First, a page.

Healthy men and women aged 18 to 60 years were recruited to participate in a single- or a multiple-dose study in which sequential dose escalation paradigm was used. In the single-dose study, subjects were given a single oral dose of PHX1149 50 to 500 mg or placebo; in the multiple-dose study, subjects were given PHX1149 at doses from 50 to 400 mg or placebo QD for 13 days. There was no intrasubject dose escalation. Blood samples were collected from each subject at a series of time points ranging from 1 hour before to 24 hours after dosing on day 1 in the single- dose study and on days 1, 7, and 13 in the multiple-dose study. PK and PD analyses were performed in plasma samples to determine Cmax, Tmax, AUC0-t, AUC0-infinity, and DPP4 enzymatic activity. The drug accumulation index was also calculated for each dose of PHX1149 in the multiple-dose study. Adverse events (AEs) were monitored in both studies through physical examinations, including measurement of vital signs, and clinical laboratory testing. In both studies, electrocardiography was performed.
The single- and multiple-dose studies enrolled 30 and 28 subjects, respectively, for a total enrollment in the 2 studies of 58 healthy adult subjects. The distribution of male and female subjects was 14 (47%) and 16 (53%), respectively, in the single- dose study and 16 (57%) and 12 (43%) in the multiple- dose study. In the single-dose study, 28 (93%) subjects were white; in the multidose study, all subjects were white. The mean (SD) ages in the 2 studies were 51 (10) and 51 (12) years, respectively; and mean (SD) body weights were 89.0 (10.8) and 81.1 (10.9) kg, respectively. PHX1149 exhibited dose-proportional increases in mean Cmax AUC0-t, and AUC0-infinity across the evaluated dose ranges. Tmax ranged from 2 to 4 hours, and t1/2 ranged from approximately 10 to 13 hours. No drug accumulation was observed. Plasma DPP4 inhibition at 24 hours was >or=50% in the multiple-dose study for doses of >or=100 mg. PHX1149 400 mg achieved approximately 90% 24-hour plasma DPP4 inhibition in the multiple-dose study. All AEs were characterized as mild, with the exception of 1 case of moderate edema, which occurred 17 days after the end of dosing in the multiple-dose study (50-mg dose group) and was considered unrelated to the study drug. Adverse events were experienced by 47% of all subjects studied in the single-dose study and 93% of subjects in the multiple-dose study. The rates of AEs were comparable between the study and placebo groups.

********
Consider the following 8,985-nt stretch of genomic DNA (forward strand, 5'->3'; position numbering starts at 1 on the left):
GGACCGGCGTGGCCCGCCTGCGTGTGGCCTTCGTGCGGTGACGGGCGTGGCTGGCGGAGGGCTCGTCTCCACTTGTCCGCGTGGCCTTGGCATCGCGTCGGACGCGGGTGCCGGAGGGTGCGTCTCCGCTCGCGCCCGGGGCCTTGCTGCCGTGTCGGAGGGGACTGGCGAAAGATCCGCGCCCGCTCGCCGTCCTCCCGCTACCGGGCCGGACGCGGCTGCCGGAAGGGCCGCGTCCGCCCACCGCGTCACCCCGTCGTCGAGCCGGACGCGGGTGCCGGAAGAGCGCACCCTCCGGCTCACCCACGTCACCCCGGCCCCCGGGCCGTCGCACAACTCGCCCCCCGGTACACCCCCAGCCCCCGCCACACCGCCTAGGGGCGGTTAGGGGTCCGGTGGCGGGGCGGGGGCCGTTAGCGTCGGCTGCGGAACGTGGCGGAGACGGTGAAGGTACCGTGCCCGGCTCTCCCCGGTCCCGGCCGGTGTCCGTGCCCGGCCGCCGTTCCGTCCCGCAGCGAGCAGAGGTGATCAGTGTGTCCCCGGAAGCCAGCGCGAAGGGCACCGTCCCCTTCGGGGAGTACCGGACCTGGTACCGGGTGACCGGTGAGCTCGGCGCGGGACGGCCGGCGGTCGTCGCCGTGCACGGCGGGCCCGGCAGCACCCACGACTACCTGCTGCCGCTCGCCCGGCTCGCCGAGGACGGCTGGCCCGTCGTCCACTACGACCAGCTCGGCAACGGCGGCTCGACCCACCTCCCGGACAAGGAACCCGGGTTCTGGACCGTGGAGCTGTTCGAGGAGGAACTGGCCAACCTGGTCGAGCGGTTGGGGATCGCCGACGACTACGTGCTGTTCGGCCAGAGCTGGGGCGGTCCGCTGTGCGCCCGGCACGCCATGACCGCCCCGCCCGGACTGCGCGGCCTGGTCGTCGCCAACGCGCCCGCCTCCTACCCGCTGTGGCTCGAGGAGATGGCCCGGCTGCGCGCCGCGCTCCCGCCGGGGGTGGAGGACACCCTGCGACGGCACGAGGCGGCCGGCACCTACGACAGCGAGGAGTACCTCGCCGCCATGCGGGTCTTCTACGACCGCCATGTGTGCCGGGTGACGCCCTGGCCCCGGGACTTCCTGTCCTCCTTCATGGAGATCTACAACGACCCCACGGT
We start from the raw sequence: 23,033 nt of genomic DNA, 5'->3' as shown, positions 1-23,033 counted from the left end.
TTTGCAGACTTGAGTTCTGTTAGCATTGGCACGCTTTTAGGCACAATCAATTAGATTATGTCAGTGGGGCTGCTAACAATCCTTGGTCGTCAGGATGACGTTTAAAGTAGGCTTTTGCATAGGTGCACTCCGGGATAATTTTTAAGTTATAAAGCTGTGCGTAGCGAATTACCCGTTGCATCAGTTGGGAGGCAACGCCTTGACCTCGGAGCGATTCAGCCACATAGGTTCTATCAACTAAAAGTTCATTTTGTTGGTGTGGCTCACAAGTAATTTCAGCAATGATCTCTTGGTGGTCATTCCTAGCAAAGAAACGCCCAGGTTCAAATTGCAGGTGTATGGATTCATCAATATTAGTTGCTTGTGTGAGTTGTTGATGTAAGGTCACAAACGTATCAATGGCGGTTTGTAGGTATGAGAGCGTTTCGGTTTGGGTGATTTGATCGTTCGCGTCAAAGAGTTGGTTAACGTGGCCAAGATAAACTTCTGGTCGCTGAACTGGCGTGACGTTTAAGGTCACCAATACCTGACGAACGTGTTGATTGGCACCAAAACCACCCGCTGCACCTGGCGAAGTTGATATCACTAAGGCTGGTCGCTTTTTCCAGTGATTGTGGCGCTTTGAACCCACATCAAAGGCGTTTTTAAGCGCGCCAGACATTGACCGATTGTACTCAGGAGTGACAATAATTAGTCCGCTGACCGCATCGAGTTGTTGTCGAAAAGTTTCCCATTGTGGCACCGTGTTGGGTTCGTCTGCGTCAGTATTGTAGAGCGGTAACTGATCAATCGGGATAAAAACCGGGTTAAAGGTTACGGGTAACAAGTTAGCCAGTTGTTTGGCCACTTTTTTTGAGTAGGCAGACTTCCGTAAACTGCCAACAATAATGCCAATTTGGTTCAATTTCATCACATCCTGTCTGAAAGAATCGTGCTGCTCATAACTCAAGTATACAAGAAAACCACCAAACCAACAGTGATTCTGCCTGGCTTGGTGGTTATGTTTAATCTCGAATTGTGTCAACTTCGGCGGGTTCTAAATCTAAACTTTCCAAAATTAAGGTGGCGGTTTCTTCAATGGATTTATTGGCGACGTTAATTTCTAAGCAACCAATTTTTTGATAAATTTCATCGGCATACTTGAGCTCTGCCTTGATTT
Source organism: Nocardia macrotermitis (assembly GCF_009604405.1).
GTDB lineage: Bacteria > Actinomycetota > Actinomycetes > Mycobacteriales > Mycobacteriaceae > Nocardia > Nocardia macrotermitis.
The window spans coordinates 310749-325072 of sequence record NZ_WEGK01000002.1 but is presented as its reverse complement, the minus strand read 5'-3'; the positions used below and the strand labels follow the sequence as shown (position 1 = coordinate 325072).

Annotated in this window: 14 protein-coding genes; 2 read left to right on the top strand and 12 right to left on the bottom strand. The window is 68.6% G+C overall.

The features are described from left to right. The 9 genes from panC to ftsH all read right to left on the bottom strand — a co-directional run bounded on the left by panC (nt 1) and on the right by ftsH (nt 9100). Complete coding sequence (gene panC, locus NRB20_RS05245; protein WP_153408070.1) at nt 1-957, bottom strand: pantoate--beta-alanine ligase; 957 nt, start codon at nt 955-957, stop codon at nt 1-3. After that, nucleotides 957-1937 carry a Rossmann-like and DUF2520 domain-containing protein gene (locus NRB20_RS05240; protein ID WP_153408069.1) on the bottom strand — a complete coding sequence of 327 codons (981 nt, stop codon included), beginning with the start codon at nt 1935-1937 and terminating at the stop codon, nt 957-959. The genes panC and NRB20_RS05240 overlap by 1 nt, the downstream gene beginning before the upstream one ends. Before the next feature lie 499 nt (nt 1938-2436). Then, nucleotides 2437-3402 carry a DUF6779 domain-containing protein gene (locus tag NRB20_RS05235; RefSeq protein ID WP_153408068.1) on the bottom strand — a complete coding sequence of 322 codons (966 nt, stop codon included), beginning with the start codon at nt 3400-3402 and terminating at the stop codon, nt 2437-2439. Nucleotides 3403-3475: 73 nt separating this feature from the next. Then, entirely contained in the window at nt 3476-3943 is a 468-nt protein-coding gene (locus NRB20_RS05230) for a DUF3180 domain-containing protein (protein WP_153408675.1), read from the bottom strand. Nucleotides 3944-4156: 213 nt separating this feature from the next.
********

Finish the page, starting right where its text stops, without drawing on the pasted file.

The PK parameters and PD properties of PHX1149 were suitable (eg, tl/2, DPP4 inhibition) for once-daily dosing in this group of 58 healthy subjects. All doses were well tolerated.
Clinical Therapeutics 08/2007; 29(8):1692-705. · 2.32 Impact Factor